The Centre for Science and Policy (CSaP), University of Cambridge, organised a week-long programme of meetings for five R4HC Policy Fellows who visited Cambridge and London in November 2019. These Policy Fellows were selected through an application process, following circulation of the opportunity among contacts of the R4HC partners. They each met with around 20 researchers in Cambridge and London, to get academic input on policy questions they were posing, particularly related to NCDs policy and health in conflict situations. The Policy Fellows who visited are:
- Dr Tasnim Atatrah, Country preparedness and international health regulations officer, Central Asia, World Health Organization
- Dr Mustafa Cemaloglu, Fellow, Pediatric Oncology and Haematology, Hacettepe University
- Dr Khamis Elessi, Neurorehabilitation and pain medicine consultant, head of evidence-based medicine unit, Faculty of Medicine, Islamic University, Gaza
- Dr Mouna Mayoufi, Health Coordinator, International Rescue Committee
- Dr Mohammed Rasoul Tarawneh, Secretary General, High Health Council, Jordan
These Fellows reported that their visits had been useful and they are implementing learning from their visit. For example, Dr Elessi has started theoretical and clinical training of doctors in Palestine in palliative care. He has expanded the concept of palliative care to a new hospital (European Gaza Hospital) and is collaborating with a researcher he met in Cambridge, Dr Gita Khalili-Moghaddam, who has helped to provide VR headsets to help with pain management for children undergoing cancer treatment, in a context where the supply of painkillers is not always reliable in the besieged Gaza Strip. Dr Atatrah has co-authored an article on how WHO is working with the Kyrgyz Government to strengthen emergency preparedness and response, published in the journal Crisis Response in March 2020. She also hopes to collaborate with R4HC researchers by helping to develop an online course on emergency preparedness, Dr Mouna Mayoufi has worked on a model, largely inspired by the interactive voice system developed and used in northern Uganda: “Call for life Uganda”, that was presented by to her by Cambridge researcher Dr Rosalind Parkes-Ratanshi, using the same approach to develop health tips for the population of migrants and refugees. A similar approach will be piloted in Libya using a mobile app (through IRC health programs).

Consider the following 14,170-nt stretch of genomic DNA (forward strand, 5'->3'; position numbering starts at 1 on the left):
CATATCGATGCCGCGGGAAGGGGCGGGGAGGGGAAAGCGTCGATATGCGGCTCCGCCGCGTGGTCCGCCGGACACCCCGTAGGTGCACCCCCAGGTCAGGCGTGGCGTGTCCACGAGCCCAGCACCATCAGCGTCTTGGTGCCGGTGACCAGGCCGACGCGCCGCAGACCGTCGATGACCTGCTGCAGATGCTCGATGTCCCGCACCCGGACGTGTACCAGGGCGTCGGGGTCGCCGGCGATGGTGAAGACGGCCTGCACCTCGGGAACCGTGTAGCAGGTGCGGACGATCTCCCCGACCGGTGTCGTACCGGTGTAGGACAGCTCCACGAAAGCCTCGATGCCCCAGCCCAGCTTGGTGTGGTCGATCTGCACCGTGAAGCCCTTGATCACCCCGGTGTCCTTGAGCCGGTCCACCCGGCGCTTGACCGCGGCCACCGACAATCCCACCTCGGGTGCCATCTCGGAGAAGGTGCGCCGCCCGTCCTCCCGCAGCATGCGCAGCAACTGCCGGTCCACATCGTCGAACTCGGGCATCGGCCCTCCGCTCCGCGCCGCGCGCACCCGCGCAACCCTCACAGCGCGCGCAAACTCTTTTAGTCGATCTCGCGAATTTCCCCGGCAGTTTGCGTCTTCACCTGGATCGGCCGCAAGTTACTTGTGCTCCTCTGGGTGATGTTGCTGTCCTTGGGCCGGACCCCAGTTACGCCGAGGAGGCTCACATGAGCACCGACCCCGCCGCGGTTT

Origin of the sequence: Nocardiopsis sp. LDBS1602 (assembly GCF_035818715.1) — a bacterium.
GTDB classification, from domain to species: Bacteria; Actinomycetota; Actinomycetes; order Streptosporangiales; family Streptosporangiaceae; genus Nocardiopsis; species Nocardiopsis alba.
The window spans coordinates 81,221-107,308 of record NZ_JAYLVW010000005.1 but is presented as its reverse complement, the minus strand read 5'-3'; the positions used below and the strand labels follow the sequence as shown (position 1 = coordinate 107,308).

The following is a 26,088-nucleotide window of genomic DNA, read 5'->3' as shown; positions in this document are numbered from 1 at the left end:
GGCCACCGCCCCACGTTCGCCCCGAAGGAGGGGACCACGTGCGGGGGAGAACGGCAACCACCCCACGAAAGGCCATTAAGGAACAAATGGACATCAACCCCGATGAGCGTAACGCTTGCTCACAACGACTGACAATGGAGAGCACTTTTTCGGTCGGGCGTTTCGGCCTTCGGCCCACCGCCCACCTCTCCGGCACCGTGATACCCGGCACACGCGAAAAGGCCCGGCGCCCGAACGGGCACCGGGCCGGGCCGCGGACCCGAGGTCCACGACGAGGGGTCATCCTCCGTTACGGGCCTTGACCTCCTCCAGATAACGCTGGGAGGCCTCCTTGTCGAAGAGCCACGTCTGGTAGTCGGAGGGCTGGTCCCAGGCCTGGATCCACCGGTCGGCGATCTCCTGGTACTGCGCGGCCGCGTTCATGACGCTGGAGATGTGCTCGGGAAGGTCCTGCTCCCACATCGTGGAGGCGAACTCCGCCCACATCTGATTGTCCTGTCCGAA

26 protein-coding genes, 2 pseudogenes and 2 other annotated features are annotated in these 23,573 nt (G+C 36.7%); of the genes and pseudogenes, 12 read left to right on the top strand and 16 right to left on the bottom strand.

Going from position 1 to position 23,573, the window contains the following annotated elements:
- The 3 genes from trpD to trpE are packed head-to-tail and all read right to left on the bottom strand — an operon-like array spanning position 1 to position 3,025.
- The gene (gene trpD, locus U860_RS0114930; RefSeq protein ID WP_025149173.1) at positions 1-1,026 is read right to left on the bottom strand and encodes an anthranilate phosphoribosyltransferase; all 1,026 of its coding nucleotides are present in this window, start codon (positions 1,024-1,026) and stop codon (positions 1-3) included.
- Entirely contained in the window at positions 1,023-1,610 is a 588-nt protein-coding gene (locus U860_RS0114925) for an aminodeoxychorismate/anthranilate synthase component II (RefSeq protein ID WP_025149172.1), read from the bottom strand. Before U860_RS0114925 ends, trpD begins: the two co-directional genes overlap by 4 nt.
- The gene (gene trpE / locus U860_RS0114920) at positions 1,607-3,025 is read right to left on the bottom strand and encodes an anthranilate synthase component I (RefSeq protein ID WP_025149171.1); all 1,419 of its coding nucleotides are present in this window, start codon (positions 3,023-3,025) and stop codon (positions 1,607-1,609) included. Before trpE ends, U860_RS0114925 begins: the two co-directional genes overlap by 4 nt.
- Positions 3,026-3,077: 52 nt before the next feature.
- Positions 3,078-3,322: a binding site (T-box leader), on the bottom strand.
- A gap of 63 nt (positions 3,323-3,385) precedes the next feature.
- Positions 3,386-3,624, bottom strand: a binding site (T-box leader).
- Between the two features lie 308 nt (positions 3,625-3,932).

Centre for Science and Policy